I came to Mobile with a preliminary thought of Jones being a 3rd or 4th rounder. That was based on watching two Houston Cougars games last fall and tape of another game on Monday before practices started. What he demonstrated in Senior Bowl week is a player who merits top-40 overall consideration, and I expect we will see many mock drafts coming with Jones in the first round. My initial views of him didn’t reflect that, but I probably should have paid closer attention. Off to the film room!

Other players who outperformed my expectations heading into Mobile based off what I’d seen of them during the 2019 season:

Michigan EDGE Josh Uche. He found his role as a stand-up OLB rushing the passer and using his long arms (for his height) and quick hands to make life miserable for opposing blockers. Uche never really had a defined role at Michigan and I had primarily blamed him for that. Based on what I saw and heard in Mobile, the blame shifts off the player. He looks like a viable Day 2 talent with the ability to contribute immediately. 

Florida WR Van Jefferson. The most consistent receiver on the South, his footwork and ability to manipulate the corner out of his breaks stood out. He’s also a great blocker, something that stood out on his Gator film.

Temple OC Matt Hennessy, who looks like he can start as a rookie if a team doesn’t mind his lack of anchor power. He reminds me some of criminally underappreciated Browns center JC Tretter. 

Dayton TE Adam Trautman. I saw one Dayton game and watched one cut-up of Trautman on the plane to New Orleans (I fly to NOLA and drive to Mobile, which has possibly the most inaccessible airport in America). I knew he could release off the line and body catch. I didn’t expect him to fare so well in pass protection drills or at making athletic catches outside his core area. His hard-charging personality won him some points with the Lions coaching staff on the North, too.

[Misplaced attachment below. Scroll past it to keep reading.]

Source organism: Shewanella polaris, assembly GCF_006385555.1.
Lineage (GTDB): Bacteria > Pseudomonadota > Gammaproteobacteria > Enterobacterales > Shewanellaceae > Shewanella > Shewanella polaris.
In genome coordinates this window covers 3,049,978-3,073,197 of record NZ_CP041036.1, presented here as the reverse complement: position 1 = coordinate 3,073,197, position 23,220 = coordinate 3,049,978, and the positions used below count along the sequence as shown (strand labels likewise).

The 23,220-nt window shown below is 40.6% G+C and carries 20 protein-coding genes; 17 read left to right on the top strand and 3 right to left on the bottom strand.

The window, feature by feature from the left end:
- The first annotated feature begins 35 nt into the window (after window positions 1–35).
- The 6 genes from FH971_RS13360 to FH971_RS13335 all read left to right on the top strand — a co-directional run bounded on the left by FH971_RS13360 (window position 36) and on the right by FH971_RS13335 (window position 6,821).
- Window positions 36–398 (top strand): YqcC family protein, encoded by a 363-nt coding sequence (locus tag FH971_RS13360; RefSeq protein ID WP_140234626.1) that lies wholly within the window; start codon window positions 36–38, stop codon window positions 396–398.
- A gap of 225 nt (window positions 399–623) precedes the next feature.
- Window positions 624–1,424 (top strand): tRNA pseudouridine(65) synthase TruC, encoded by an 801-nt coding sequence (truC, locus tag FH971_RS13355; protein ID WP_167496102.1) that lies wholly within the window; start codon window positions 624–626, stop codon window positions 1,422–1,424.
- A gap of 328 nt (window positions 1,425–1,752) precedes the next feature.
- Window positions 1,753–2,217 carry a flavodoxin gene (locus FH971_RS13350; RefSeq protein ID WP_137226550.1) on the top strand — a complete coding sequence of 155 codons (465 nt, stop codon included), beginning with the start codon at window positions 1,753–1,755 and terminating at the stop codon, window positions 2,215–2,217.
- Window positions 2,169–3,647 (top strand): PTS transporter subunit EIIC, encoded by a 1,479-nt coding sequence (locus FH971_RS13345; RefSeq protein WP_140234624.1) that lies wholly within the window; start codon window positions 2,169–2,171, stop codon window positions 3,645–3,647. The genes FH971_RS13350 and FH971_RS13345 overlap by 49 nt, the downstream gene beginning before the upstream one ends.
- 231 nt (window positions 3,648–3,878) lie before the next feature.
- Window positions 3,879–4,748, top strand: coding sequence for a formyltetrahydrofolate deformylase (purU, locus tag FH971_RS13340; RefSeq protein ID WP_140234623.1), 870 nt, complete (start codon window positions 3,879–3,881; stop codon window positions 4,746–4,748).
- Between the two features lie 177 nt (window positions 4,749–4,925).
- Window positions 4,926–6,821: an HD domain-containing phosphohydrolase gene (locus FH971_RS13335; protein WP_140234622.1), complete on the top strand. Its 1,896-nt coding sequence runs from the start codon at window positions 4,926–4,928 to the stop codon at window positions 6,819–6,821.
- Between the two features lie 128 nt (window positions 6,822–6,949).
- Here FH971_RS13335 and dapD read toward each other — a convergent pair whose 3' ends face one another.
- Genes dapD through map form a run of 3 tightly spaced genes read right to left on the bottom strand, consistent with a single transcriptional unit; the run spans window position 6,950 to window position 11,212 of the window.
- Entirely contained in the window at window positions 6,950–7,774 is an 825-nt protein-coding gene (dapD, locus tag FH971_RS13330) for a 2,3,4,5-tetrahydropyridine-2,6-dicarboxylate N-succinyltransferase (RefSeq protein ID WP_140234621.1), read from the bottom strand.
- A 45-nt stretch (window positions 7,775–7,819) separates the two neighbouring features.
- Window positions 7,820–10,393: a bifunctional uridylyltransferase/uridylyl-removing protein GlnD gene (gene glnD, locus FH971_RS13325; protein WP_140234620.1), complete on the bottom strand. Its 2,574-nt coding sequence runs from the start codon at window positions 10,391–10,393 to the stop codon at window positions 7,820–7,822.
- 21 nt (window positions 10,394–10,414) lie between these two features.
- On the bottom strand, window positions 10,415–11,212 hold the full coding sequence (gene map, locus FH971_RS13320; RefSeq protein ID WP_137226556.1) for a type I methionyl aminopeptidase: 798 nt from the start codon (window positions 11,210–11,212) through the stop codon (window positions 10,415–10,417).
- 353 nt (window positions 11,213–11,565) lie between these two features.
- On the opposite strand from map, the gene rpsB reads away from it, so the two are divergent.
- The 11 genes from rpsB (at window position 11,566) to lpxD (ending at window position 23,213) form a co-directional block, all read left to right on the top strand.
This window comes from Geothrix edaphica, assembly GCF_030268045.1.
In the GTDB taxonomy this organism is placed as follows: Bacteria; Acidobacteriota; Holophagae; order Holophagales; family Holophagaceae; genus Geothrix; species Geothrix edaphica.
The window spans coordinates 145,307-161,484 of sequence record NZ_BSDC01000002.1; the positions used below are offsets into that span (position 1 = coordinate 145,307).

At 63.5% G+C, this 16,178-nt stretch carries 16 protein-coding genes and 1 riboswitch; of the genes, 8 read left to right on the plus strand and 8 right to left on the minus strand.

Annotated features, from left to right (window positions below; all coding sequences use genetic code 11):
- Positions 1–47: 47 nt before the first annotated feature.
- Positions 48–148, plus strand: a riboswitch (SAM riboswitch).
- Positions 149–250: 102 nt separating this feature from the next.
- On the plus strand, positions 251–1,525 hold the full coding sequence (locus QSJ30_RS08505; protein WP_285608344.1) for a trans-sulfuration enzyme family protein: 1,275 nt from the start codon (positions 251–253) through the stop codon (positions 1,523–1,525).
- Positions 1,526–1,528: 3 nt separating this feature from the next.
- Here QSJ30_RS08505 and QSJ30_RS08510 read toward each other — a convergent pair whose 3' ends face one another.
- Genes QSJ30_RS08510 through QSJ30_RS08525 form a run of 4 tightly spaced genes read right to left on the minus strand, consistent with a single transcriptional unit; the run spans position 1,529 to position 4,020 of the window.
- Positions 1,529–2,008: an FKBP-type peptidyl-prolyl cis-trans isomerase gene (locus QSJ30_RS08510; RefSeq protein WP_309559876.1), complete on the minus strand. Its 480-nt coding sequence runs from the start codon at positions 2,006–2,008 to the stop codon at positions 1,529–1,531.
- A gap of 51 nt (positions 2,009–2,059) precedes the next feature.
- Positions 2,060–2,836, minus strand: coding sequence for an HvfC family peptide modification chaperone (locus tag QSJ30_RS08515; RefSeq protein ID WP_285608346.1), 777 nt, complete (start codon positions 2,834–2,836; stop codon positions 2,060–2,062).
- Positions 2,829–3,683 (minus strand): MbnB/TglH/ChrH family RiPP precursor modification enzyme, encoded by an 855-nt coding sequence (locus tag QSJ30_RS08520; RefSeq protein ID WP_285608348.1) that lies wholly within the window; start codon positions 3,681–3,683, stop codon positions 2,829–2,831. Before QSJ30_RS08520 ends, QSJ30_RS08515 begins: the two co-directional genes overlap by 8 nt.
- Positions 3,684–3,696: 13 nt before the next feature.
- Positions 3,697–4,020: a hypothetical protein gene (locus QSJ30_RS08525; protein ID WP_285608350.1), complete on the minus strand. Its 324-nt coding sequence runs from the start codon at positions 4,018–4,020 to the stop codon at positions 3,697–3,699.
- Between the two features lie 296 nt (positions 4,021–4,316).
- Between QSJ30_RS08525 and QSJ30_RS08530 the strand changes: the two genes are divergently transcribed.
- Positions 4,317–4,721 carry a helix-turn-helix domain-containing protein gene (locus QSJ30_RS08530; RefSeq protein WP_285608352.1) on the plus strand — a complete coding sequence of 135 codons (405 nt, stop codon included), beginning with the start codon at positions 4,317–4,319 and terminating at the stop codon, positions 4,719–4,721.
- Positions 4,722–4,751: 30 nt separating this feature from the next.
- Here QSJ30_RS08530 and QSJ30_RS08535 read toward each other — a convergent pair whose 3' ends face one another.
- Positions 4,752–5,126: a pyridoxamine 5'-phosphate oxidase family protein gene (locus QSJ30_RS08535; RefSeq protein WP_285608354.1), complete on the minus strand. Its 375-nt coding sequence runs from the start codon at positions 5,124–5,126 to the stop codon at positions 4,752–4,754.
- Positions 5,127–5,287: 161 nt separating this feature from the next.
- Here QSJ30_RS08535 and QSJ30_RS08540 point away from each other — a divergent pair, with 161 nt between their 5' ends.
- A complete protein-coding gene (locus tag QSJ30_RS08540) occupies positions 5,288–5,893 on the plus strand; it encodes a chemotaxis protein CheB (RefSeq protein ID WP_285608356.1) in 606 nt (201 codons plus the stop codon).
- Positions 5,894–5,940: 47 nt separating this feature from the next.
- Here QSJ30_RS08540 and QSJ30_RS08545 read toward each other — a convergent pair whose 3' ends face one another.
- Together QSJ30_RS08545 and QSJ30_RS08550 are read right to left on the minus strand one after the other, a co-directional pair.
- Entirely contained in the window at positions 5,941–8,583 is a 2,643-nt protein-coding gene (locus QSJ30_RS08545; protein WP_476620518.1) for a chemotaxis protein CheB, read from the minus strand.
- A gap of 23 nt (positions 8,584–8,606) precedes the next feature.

LSU OL Lloyd Cushenberry. The most consistent interior lineman on either squad, he packs a solid punch and uses his lower-body strength very well. He appeared to have quicker feet in person than on LSU game tape. He’s a Day 2 prospect. 

On personal rankings, I’m higher than most draft media on these players:

Arizona State WR Brandon Aiyuk, who reminds me a great deal of Golden Tate

Minnesota safety Antoine Winfield Jr., the best safety in this class on my board as long as he’s healthy. And I like this safety class overall, too...

Michigan State DT Raequan Williams, who I compare to the Giants’ Dalvin Tomlinson

Colorado WR Laviska Shenault, who will be my WR2 in this class behind Alabama’s Jerry Jeudy

Iowa CB Michael Ojemudia, a good fit for a press-man scheme on the outside

The flip side, players I’m less bullish on and will rank lower than the consensus draft media:

Oklahoma WR CeeDee Lamb. Definitely a talented player but I don’t buy into the top-10 overall hype. What does Lamb offer that sets him apart?

Michigan WR Donovan Peoples-Jones. Top-level athlete. Not a draftable talent at wide receiver to me. He could make up for that as a return specialist.

Penn State EDGE Yetur Gross-Matos. I see Emmanuel Ogbah with a slightly better first step. That’s not a top 50-worthy player. 

Washington QB Jacob Eason. I’ll be diplomatic and just say I really don’t see it with Eason.